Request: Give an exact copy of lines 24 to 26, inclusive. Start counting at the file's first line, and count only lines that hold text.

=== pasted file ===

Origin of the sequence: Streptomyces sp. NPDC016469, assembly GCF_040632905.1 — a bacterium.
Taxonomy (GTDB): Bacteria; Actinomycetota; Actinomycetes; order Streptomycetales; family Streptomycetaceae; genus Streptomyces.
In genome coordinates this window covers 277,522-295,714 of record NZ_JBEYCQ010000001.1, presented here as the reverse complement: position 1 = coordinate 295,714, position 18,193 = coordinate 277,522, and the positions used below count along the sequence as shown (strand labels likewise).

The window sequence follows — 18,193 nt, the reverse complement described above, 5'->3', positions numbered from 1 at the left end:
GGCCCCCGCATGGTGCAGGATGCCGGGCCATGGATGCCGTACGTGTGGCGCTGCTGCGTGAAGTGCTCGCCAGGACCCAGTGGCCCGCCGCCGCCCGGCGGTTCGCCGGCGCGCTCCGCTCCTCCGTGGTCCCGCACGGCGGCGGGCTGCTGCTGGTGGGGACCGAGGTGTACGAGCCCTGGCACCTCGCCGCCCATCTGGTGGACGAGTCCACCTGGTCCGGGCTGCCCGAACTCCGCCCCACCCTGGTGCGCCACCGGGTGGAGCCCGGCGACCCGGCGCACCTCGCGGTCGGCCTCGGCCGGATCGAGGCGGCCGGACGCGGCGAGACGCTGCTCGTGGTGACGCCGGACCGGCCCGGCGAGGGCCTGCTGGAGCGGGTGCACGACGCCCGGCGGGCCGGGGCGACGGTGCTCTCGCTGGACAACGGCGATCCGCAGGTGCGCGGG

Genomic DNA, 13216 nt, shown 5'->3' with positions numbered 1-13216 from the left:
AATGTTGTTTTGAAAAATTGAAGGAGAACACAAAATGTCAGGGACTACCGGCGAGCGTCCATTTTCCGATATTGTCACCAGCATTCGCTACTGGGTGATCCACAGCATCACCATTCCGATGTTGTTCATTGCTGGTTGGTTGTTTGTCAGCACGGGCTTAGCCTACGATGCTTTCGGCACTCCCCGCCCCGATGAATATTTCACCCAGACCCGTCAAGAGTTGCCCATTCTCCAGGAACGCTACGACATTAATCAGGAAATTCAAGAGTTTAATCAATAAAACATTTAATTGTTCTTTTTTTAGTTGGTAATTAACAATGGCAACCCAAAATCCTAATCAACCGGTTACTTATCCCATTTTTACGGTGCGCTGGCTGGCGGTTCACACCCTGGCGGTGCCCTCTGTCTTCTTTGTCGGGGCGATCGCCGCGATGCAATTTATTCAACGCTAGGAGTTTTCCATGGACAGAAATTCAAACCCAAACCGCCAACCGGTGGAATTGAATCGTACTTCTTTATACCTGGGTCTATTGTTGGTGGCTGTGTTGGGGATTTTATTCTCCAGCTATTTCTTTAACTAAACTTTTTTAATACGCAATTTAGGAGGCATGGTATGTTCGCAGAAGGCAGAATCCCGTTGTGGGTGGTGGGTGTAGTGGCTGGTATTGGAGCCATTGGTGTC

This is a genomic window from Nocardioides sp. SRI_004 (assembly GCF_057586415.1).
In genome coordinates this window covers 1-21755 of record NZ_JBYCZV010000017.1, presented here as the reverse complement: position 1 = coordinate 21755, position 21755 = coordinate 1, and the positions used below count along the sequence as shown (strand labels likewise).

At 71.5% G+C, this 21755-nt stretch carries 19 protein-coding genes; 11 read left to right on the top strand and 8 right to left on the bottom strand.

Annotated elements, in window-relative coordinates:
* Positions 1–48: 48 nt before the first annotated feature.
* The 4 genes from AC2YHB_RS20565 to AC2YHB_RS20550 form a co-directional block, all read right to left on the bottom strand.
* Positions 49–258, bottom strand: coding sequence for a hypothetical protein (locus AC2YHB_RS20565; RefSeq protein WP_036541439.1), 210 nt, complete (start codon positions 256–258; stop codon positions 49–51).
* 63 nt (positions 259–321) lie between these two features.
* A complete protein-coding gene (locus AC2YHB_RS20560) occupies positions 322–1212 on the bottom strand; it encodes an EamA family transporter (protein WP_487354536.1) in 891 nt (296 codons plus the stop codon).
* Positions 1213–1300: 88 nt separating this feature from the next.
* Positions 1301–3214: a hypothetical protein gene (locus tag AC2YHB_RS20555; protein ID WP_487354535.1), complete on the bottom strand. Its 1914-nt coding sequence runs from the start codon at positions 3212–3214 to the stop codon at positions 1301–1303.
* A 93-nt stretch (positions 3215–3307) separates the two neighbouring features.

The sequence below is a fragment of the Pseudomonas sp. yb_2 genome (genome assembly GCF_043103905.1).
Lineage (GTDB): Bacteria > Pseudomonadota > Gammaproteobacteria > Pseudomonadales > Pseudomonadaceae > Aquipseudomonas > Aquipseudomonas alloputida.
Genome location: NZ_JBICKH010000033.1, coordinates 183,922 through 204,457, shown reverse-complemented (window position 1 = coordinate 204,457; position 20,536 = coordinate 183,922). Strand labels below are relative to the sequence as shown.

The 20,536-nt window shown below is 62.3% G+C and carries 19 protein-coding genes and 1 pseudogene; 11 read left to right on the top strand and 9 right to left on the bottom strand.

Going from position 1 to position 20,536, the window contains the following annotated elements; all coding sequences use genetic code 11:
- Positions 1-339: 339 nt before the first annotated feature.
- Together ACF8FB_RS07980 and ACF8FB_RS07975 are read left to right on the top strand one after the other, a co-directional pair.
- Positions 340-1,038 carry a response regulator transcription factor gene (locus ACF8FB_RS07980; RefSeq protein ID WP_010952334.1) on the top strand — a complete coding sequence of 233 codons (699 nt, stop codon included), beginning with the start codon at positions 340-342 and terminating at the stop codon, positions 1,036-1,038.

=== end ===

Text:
Going from position 1 to position 20,536, the window contains the following annotated elements; all coding sequences use genetic code 11:
- Positions 1-339: 339 nt before the first annotated feature.
- Together ACF8FB_RS07980 and ACF8FB_RS07975 are read left to right on the top strand one after the other, a co-directional pair.